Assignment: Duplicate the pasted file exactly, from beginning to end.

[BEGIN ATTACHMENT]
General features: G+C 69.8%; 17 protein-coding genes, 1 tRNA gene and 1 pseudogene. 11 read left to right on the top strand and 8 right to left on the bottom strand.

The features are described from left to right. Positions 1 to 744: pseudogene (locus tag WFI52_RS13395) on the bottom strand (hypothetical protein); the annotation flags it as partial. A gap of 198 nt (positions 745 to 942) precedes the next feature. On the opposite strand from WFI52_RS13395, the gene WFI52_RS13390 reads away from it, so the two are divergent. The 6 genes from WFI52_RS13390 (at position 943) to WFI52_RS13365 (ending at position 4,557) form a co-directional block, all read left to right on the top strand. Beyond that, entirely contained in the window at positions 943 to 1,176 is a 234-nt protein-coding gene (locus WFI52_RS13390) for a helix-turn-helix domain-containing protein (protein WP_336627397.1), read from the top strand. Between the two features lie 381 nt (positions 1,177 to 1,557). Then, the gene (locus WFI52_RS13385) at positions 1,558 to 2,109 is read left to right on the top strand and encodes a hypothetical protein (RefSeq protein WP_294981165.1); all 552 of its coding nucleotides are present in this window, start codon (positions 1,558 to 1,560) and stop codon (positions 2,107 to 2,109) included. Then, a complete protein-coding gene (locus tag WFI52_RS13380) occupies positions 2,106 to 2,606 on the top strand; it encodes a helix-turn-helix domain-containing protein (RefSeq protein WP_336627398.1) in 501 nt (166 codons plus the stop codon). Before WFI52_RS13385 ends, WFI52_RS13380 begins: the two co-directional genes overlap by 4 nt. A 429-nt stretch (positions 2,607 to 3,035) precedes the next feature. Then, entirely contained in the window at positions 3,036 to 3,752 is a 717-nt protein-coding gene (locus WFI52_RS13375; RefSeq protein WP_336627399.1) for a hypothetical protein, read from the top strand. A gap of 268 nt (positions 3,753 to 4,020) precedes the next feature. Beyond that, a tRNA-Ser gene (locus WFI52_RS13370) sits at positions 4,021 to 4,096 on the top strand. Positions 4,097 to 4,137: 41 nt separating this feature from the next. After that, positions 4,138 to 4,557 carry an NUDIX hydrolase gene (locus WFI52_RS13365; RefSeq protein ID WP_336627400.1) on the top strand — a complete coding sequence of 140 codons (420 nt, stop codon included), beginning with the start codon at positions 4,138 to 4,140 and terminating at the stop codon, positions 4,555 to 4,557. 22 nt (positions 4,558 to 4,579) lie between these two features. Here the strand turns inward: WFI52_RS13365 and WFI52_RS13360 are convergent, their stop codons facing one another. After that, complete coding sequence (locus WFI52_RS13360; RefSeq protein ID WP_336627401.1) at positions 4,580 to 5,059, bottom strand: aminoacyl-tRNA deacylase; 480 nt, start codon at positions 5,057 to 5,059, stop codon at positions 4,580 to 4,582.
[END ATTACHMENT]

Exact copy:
General features: G+C 69.8%; 17 protein-coding genes, 1 tRNA gene and 1 pseudogene. 11 read left to right on the top strand and 8 right to left on the bottom strand.

The features are described from left to right. Positions 1 to 744: pseudogene (locus tag WFI52_RS13395) on the bottom strand (hypothetical protein); the annotation flags it as partial. A gap of 198 nt (positions 745 to 942) precedes the next feature. On the opposite strand from WFI52_RS13395, the gene WFI52_RS13390 reads away from it, so the two are divergent. The 6 genes from WFI52_RS13390 (at position 943) to WFI52_RS13365 (ending at position 4,557) form a co-directional block, all read left to right on the top strand. Beyond that, entirely contained in the window at positions 943 to 1,176 is a 234-nt protein-coding gene (locus WFI52_RS13390) for a helix-turn-helix domain-containing protein (protein WP_336627397.1), read from the top strand. Between the two features lie 381 nt (positions 1,177 to 1,557). Then, the gene (locus WFI52_RS13385) at positions 1,558 to 2,109 is read left to right on the top strand and encodes a hypothetical protein (RefSeq protein WP_294981165.1); all 552 of its coding nucleotides are present in this window, start codon (positions 1,558 to 1,560) and stop codon (positions 2,107 to 2,109) included. Then, a complete protein-coding gene (locus tag WFI52_RS13380) occupies positions 2,106 to 2,606 on the top strand; it encodes a helix-turn-helix domain-containing protein (RefSeq protein WP_336627398.1) in 501 nt (166 codons plus the stop codon). Before WFI52_RS13385 ends, WFI52_RS13380 begins: the two co-directional genes overlap by 4 nt. A 429-nt stretch (positions 2,607 to 3,035) precedes the next feature. Then, entirely contained in the window at positions 3,036 to 3,752 is a 717-nt protein-coding gene (locus WFI52_RS13375; RefSeq protein WP_336627399.1) for a hypothetical protein, read from the top strand. A gap of 268 nt (positions 3,753 to 4,020) precedes the next feature. Beyond that, a tRNA-Ser gene (locus WFI52_RS13370) sits at positions 4,021 to 4,096 on the top strand. Positions 4,097 to 4,137: 41 nt separating this feature from the next. After that, positions 4,138 to 4,557 carry an NUDIX hydrolase gene (locus WFI52_RS13365; RefSeq protein ID WP_336627400.1) on the top strand — a complete coding sequence of 140 codons (420 nt, stop codon included), beginning with the start codon at positions 4,138 to 4,140 and terminating at the stop codon, positions 4,555 to 4,557. 22 nt (positions 4,558 to 4,579) lie between these two features. Here the strand turns inward: WFI52_RS13365 and WFI52_RS13360 are convergent, their stop codons facing one another. After that, complete coding sequence (locus WFI52_RS13360; RefSeq protein ID WP_336627401.1) at positions 4,580 to 5,059, bottom strand: aminoacyl-tRNA deacylase; 480 nt, start codon at positions 5,057 to 5,059, stop codon at positions 4,580 to 4,582.